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Industry News: Amazon goes after free e-books, B&N to rethink Nooks, and new fake reviews that aren’t a scandal

March 2, 2013

Amazon changes affiliate program to deter book giveaways

It used to be if you sold a free e-book on Amazon, and a “buyer” clicked through and downloaded the free book and bought other things, you got a commission for those things. No more. If your site sells more than 20,000 free e-books in a month and 80% of your sales are free e-books, you won’t get paid any more. This move is likely to hurt independent authors who use free e-book runs to build presence on Amazon. Unfortunately, the ranking algorithms–the rules that determine how a book is ranked–in Amazon are starting to push away from free e-books. One of the test agorithms considered a free e-book as part only a tenth of a “sale,” where it previously counted as an entire sale.

What this means to you: If you use free e-books to build your online presence, you need to pay attention to how everyone shifts to account for this change. If you use free e-books to build your awareness, you probably need to think about how to account for the changes. And if you enjoy getting free e-books, you might have a hard time finding the best free e-books. Then again, there are free e-book rankings on the front page.

Barnes & Noble to rethink Nook, but has a suitor

Sometimes you figure tomorrow has to be better because it can’t get any worse. You’d have to forgive Barnes & Noble for feeling that way, considering the avalanche of bad news. So far, tomorrow hasn’t been any better. After disappointing sales for its Nook e-reader over the holidays and continued losses for the Nook division, B&N has announced it will pull back on its Nook segment. Third-quarter sales of Nooks fell 26% year over year, leading to what the New York Times called “steep cuts in advertising and…manufacturing of devices.” B&N will turn its focus to electronic content and what it called “digital education.” The company is looking to open mall bookstores and continue its college bookstore business. Retail profits for the chain rose 7.3%. Meanwhile chairman Leonard Riggio has proposed to purchase the retail segment and all its assets.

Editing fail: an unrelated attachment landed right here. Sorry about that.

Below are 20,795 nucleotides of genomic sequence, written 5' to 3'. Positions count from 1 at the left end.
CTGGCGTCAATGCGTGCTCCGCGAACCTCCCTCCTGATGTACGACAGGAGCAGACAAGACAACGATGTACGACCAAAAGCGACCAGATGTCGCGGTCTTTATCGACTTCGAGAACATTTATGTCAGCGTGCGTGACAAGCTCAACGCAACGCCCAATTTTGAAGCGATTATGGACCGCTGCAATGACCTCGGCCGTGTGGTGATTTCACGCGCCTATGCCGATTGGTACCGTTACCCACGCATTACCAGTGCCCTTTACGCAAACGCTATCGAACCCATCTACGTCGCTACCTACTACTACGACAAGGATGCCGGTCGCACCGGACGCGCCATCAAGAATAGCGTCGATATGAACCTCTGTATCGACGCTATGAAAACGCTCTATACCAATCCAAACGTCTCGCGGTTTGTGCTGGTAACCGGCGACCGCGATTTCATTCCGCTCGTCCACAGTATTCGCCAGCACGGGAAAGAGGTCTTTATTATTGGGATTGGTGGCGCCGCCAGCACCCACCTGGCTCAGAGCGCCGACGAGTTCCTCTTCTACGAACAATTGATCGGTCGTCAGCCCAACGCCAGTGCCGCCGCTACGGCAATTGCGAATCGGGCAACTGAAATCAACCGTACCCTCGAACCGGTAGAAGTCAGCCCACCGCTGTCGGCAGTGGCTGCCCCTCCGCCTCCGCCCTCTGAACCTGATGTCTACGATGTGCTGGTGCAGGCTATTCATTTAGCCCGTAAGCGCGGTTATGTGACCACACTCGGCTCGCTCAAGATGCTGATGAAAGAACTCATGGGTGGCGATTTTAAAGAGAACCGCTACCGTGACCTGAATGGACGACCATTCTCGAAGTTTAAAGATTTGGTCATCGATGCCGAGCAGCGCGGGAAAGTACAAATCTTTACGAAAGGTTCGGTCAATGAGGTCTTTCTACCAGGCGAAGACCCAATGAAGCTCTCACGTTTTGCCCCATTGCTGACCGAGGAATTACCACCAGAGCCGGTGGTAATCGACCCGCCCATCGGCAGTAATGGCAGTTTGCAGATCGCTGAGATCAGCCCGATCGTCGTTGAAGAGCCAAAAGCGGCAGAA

What this means to you: There are other book stores in Tampa, but outside the small used book store in Carrollwood and the independent bookstore downtown, I don’t know what or where they are. The fact that the retail division of Barnes & Noble did okay is heartening. But I have to be honest…I rarely buy things there. I buy my books through my Nook and if I’m looking for a place to go have a coffee and snack, I’m more likely to go elsewhere. I may be in the minority, but I suspect I’m not. Book stores are in trouble. And the announcement about the Nooks will further depress their sales. Who wants to buy hardware that might go away?

Characters review their own books online

Last year, RJ Ellory made news when he posted fake reviews trashing other authors’ books. That, along with some other sock-puppetry, started a discussion about fake reviews. The latest chapter may be unfolding as characters from the book This is Your Captain Speaking by Jon Methven have been reviewing the book online. The book’s a novel, so the characters don’t really exist. For his part, Methven says he’s pleased that his characters are speaking up and aren’t trashing the book, even though he put them through hell.

What this means to you: First of all, to set the stage, the reviews are obviously fake. This isn’t a case of someone posing as a real person and writing a review. The reviewer in the article is Passenger 12B. And the review is amusing, pointing out all the time Methven spent with him (or her), reworking dialogue. It’s cute and it works. And if Methven wrote it, it makes me more inclined to buy the book. The real issue around sock-puppetry is misleading the reader. In this case, that’s not happening.




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